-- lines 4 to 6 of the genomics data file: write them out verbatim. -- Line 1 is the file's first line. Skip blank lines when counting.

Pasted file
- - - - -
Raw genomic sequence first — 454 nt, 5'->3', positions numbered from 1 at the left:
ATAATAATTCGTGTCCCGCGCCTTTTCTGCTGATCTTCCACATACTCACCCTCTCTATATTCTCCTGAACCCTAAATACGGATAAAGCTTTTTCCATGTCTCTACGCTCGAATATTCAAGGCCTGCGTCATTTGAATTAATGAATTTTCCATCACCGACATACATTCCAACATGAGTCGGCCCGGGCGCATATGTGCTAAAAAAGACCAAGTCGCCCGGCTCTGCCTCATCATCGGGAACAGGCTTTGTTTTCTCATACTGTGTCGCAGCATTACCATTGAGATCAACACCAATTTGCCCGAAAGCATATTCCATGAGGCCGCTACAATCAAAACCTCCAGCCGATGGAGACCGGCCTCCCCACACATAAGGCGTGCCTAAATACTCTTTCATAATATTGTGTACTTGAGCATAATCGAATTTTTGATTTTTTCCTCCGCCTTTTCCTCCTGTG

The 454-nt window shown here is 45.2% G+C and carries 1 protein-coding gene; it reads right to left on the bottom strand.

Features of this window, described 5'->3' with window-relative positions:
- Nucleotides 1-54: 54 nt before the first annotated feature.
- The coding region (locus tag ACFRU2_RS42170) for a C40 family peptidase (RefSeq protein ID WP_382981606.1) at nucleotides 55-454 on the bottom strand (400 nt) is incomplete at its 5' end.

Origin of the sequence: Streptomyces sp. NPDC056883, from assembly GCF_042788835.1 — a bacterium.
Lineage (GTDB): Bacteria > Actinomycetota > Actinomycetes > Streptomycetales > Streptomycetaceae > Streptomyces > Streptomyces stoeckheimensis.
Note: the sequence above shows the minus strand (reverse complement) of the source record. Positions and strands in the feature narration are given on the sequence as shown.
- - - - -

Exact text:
Features of this window, described 5'->3' with window-relative positions:
- Nucleotides 1-54: 54 nt before the first annotated feature.
- The coding region (locus tag ACFRU2_RS42170) for a C40 family peptidase (RefSeq protein ID WP_382981606.1) at nucleotides 55-454 on the bottom strand (400 nt) is incomplete at its 5' end.